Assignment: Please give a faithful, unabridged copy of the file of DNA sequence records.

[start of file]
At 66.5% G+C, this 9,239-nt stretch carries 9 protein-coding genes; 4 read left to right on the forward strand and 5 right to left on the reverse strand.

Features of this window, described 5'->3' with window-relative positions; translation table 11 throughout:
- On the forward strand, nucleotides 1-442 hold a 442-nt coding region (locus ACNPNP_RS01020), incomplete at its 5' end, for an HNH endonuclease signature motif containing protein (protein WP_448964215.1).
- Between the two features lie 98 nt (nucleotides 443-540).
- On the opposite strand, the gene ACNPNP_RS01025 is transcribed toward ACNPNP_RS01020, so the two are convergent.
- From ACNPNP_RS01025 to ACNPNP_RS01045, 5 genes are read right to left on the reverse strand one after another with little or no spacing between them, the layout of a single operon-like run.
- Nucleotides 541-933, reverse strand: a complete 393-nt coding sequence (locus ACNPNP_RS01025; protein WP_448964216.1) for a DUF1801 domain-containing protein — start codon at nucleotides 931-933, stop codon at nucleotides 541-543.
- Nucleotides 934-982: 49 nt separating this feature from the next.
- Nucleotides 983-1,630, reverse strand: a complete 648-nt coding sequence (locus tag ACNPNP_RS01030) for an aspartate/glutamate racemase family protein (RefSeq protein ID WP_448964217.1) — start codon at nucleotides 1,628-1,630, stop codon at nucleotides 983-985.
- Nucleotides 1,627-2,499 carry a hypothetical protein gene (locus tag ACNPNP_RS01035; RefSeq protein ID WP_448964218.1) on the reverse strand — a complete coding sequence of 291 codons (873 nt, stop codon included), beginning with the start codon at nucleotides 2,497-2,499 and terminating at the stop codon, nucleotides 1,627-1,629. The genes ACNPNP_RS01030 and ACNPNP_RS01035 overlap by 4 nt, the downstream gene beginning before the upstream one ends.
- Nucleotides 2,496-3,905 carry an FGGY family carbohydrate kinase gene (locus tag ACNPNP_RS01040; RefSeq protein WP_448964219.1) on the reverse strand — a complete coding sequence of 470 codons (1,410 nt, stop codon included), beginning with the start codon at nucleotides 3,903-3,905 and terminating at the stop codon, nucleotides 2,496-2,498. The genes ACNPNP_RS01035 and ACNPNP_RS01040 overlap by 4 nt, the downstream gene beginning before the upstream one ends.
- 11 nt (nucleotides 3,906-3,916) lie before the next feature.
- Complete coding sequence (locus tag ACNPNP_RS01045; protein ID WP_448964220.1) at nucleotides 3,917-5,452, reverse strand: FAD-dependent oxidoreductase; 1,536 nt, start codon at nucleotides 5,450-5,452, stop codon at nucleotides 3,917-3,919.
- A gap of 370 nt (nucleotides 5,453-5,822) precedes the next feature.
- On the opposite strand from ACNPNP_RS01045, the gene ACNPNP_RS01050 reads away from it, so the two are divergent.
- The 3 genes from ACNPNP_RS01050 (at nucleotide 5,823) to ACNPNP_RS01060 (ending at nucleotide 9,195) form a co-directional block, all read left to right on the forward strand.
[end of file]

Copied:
At 66.5% G+C, this 9,239-nt stretch carries 9 protein-coding genes; 4 read left to right on the forward strand and 5 right to left on the reverse strand.

Features of this window, described 5'->3' with window-relative positions; translation table 11 throughout:
- On the forward strand, nucleotides 1-442 hold a 442-nt coding region (locus ACNPNP_RS01020), incomplete at its 5' end, for an HNH endonuclease signature motif containing protein (protein WP_448964215.1).
- Between the two features lie 98 nt (nucleotides 443-540).
- On the opposite strand, the gene ACNPNP_RS01025 is transcribed toward ACNPNP_RS01020, so the two are convergent.
- From ACNPNP_RS01025 to ACNPNP_RS01045, 5 genes are read right to left on the reverse strand one after another with little or no spacing between them, the layout of a single operon-like run.
- Nucleotides 541-933, reverse strand: a complete 393-nt coding sequence (locus ACNPNP_RS01025; protein WP_448964216.1) for a DUF1801 domain-containing protein — start codon at nucleotides 931-933, stop codon at nucleotides 541-543.
- Nucleotides 934-982: 49 nt separating this feature from the next.
- Nucleotides 983-1,630, reverse strand: a complete 648-nt coding sequence (locus tag ACNPNP_RS01030) for an aspartate/glutamate racemase family protein (RefSeq protein ID WP_448964217.1) — start codon at nucleotides 1,628-1,630, stop codon at nucleotides 983-985.
- Nucleotides 1,627-2,499 carry a hypothetical protein gene (locus tag ACNPNP_RS01035; RefSeq protein ID WP_448964218.1) on the reverse strand — a complete coding sequence of 291 codons (873 nt, stop codon included), beginning with the start codon at nucleotides 2,497-2,499 and terminating at the stop codon, nucleotides 1,627-1,629. The genes ACNPNP_RS01030 and ACNPNP_RS01035 overlap by 4 nt, the downstream gene beginning before the upstream one ends.
- Nucleotides 2,496-3,905 carry an FGGY family carbohydrate kinase gene (locus tag ACNPNP_RS01040; RefSeq protein WP_448964219.1) on the reverse strand — a complete coding sequence of 470 codons (1,410 nt, stop codon included), beginning with the start codon at nucleotides 3,903-3,905 and terminating at the stop codon, nucleotides 2,496-2,498. The genes ACNPNP_RS01035 and ACNPNP_RS01040 overlap by 4 nt, the downstream gene beginning before the upstream one ends.
- 11 nt (nucleotides 3,906-3,916) lie before the next feature.
- Complete coding sequence (locus tag ACNPNP_RS01045; protein ID WP_448964220.1) at nucleotides 3,917-5,452, reverse strand: FAD-dependent oxidoreductase; 1,536 nt, start codon at nucleotides 5,450-5,452, stop codon at nucleotides 3,917-3,919.
- A gap of 370 nt (nucleotides 5,453-5,822) precedes the next feature.
- On the opposite strand from ACNPNP_RS01045, the gene ACNPNP_RS01050 reads away from it, so the two are divergent.
- The 3 genes from ACNPNP_RS01050 (at nucleotide 5,823) to ACNPNP_RS01060 (ending at nucleotide 9,195) form a co-directional block, all read left to right on the forward strand.